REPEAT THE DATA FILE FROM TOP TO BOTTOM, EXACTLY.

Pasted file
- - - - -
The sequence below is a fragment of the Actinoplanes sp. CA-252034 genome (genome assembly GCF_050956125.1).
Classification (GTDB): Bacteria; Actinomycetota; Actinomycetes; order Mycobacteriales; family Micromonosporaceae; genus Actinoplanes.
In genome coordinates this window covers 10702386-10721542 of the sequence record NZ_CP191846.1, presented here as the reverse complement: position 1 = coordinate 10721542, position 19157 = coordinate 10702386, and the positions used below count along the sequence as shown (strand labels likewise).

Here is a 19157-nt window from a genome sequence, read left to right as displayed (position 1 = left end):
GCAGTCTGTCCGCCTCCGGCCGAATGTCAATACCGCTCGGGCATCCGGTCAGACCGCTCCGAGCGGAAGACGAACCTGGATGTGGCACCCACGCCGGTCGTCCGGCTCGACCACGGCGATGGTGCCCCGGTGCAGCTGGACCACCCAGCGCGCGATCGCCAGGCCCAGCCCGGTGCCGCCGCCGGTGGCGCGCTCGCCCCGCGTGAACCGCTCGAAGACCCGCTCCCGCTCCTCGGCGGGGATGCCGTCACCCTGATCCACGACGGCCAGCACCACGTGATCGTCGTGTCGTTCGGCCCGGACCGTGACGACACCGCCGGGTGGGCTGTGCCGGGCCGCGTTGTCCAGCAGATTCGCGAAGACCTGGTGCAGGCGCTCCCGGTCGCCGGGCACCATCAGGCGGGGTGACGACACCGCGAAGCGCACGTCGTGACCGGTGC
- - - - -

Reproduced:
The sequence below is a fragment of the Actinoplanes sp. CA-252034 genome (genome assembly GCF_050956125.1).
Classification (GTDB): Bacteria; Actinomycetota; Actinomycetes; order Mycobacteriales; family Micromonosporaceae; genus Actinoplanes.
In genome coordinates this window covers 10702386-10721542 of the sequence record NZ_CP191846.1, presented here as the reverse complement: position 1 = coordinate 10721542, position 19157 = coordinate 10702386, and the positions used below count along the sequence as shown (strand labels likewise).

Here is a 19157-nt window from a genome sequence, read left to right as displayed (position 1 = left end):
GCAGTCTGTCCGCCTCCGGCCGAATGTCAATACCGCTCGGGCATCCGGTCAGACCGCTCCGAGCGGAAGACGAACCTGGATGTGGCACCCACGCCGGTCGTCCGGCTCGACCACGGCGATGGTGCCCCGGTGCAGCTGGACCACCCAGCGCGCGATCGCCAGGCCCAGCCCGGTGCCGCCGCCGGTGGCGCGCTCGCCCCGCGTGAACCGCTCGAAGACCCGCTCCCGCTCCTCGGCGGGGATGCCGTCACCCTGATCCACGACGGCCAGCACCACGTGATCGTCGTGTCGTTCGGCCCGGACCGTGACGACACCGCCGGGTGGGCTGTGCCGGGCCGCGTTGTCCAGCAGATTCGCGAAGACCTGGTGCAGGCGCTCCCGGTCGCCGGGCACCATCAGGCGGGGTGACGACACCGCGAAGCGCACGTCGTGACCGGTGC